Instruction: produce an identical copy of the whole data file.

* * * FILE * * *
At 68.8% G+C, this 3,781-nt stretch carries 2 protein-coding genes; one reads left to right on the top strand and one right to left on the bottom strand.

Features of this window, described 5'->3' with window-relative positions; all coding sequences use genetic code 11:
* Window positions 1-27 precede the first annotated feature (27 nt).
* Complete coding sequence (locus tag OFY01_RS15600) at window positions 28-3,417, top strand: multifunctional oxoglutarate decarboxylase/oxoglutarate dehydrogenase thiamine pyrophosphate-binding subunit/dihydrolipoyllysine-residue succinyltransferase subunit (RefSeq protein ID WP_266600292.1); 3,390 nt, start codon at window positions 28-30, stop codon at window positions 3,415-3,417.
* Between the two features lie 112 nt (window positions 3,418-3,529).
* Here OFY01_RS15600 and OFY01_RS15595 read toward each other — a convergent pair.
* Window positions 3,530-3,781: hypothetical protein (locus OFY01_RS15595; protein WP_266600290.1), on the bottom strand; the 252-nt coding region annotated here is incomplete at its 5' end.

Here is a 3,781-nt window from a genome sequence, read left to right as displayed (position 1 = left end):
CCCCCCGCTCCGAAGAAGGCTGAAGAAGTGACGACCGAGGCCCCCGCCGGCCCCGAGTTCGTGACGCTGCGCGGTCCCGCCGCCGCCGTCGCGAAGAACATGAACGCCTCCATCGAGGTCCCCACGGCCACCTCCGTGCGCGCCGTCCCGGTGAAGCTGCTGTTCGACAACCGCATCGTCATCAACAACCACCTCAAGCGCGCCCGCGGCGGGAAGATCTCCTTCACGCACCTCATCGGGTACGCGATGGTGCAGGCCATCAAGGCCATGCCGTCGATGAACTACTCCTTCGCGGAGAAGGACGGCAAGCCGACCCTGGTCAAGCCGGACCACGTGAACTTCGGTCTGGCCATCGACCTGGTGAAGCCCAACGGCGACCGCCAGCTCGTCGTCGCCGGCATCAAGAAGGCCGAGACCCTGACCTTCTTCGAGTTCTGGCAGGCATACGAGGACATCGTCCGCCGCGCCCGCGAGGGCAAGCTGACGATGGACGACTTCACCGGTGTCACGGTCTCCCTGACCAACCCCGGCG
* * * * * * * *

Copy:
At 68.8% G+C, this 3,781-nt stretch carries 2 protein-coding genes; one reads left to right on the top strand and one right to left on the bottom strand.

Features of this window, described 5'->3' with window-relative positions; all coding sequences use genetic code 11:
* Window positions 1-27 precede the first annotated feature (27 nt).
* Complete coding sequence (locus tag OFY01_RS15600) at window positions 28-3,417, top strand: multifunctional oxoglutarate decarboxylase/oxoglutarate dehydrogenase thiamine pyrophosphate-binding subunit/dihydrolipoyllysine-residue succinyltransferase subunit (RefSeq protein ID WP_266600292.1); 3,390 nt, start codon at window positions 28-30, stop codon at window positions 3,415-3,417.
* Between the two features lie 112 nt (window positions 3,418-3,529).
* Here OFY01_RS15600 and OFY01_RS15595 read toward each other — a convergent pair.
* Window positions 3,530-3,781: hypothetical protein (locus OFY01_RS15595; protein WP_266600290.1), on the bottom strand; the 252-nt coding region annotated here is incomplete at its 5' end.

Here is a 3,781-nt window from a genome sequence, read left to right as displayed (position 1 = left end):
CCCCCCGCTCCGAAGAAGGCTGAAGAAGTGACGACCGAGGCCCCCGCCGGCCCCGAGTTCGTGACGCTGCGCGGTCCCGCCGCCGCCGTCGCGAAGAACATGAACGCCTCCATCGAGGTCCCCACGGCCACCTCCGTGCGCGCCGTCCCGGTGAAGCTGCTGTTCGACAACCGCATCGTCATCAACAACCACCTCAAGCGCGCCCGCGGCGGGAAGATCTCCTTCACGCACCTCATCGGGTACGCGATGGTGCAGGCCATCAAGGCCATGCCGTCGATGAACTACTCCTTCGCGGAGAAGGACGGCAAGCCGACCCTGGTCAAGCCGGACCACGTGAACTTCGGTCTGGCCATCGACCTGGTGAAGCCCAACGGCGACCGCCAGCTCGTCGTCGCCGGCATCAAGAAGGCCGAGACCCTGACCTTCTTCGAGTTCTGGCAGGCATACGAGGACATCGTCCGCCGCGCCCGCGAGGGCAAGCTGACGATGGACGACTTCACCGGTGTCACGGTCTCCCTGACCAACCCCGGCG